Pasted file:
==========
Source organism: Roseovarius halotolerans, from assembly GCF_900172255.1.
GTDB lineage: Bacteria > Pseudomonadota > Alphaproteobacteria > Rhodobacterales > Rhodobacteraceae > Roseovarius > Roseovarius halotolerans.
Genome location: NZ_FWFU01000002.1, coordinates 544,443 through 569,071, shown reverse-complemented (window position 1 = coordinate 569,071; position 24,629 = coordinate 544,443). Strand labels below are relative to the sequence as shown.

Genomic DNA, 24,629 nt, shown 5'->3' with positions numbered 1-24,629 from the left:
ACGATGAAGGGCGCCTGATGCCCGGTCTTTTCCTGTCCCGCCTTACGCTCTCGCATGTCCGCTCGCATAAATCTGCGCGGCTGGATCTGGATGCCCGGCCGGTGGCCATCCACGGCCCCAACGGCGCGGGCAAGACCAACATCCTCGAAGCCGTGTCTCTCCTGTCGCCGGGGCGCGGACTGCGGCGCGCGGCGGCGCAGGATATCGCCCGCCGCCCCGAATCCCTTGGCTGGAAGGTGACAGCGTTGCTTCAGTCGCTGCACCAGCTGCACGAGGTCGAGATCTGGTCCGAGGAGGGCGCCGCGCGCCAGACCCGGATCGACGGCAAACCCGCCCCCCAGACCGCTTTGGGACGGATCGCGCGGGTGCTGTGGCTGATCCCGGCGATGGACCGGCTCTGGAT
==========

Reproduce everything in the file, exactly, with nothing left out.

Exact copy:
Source organism: Roseovarius halotolerans, from assembly GCF_900172255.1.
GTDB lineage: Bacteria > Pseudomonadota > Alphaproteobacteria > Rhodobacterales > Rhodobacteraceae > Roseovarius > Roseovarius halotolerans.
Genome location: NZ_FWFU01000002.1, coordinates 544,443 through 569,071, shown reverse-complemented (window position 1 = coordinate 569,071; position 24,629 = coordinate 544,443). Strand labels below are relative to the sequence as shown.

Genomic DNA, 24,629 nt, shown 5'->3' with positions numbered 1-24,629 from the left:
ACGATGAAGGGCGCCTGATGCCCGGTCTTTTCCTGTCCCGCCTTACGCTCTCGCATGTCCGCTCGCATAAATCTGCGCGGCTGGATCTGGATGCCCGGCCGGTGGCCATCCACGGCCCCAACGGCGCGGGCAAGACCAACATCCTCGAAGCCGTGTCTCTCCTGTCGCCGGGGCGCGGACTGCGGCGCGCGGCGGCGCAGGATATCGCCCGCCGCCCCGAATCCCTTGGCTGGAAGGTGACAGCGTTGCTTCAGTCGCTGCACCAGCTGCACGAGGTCGAGATCTGGTCCGAGGAGGGCGCCGCGCGCCAGACCCGGATCGACGGCAAACCCGCCCCCCAGACCGCTTTGGGACGGATCGCGCGGGTGCTGTGGCTGATCCCGGCGATGGACCGGCTCTGGAT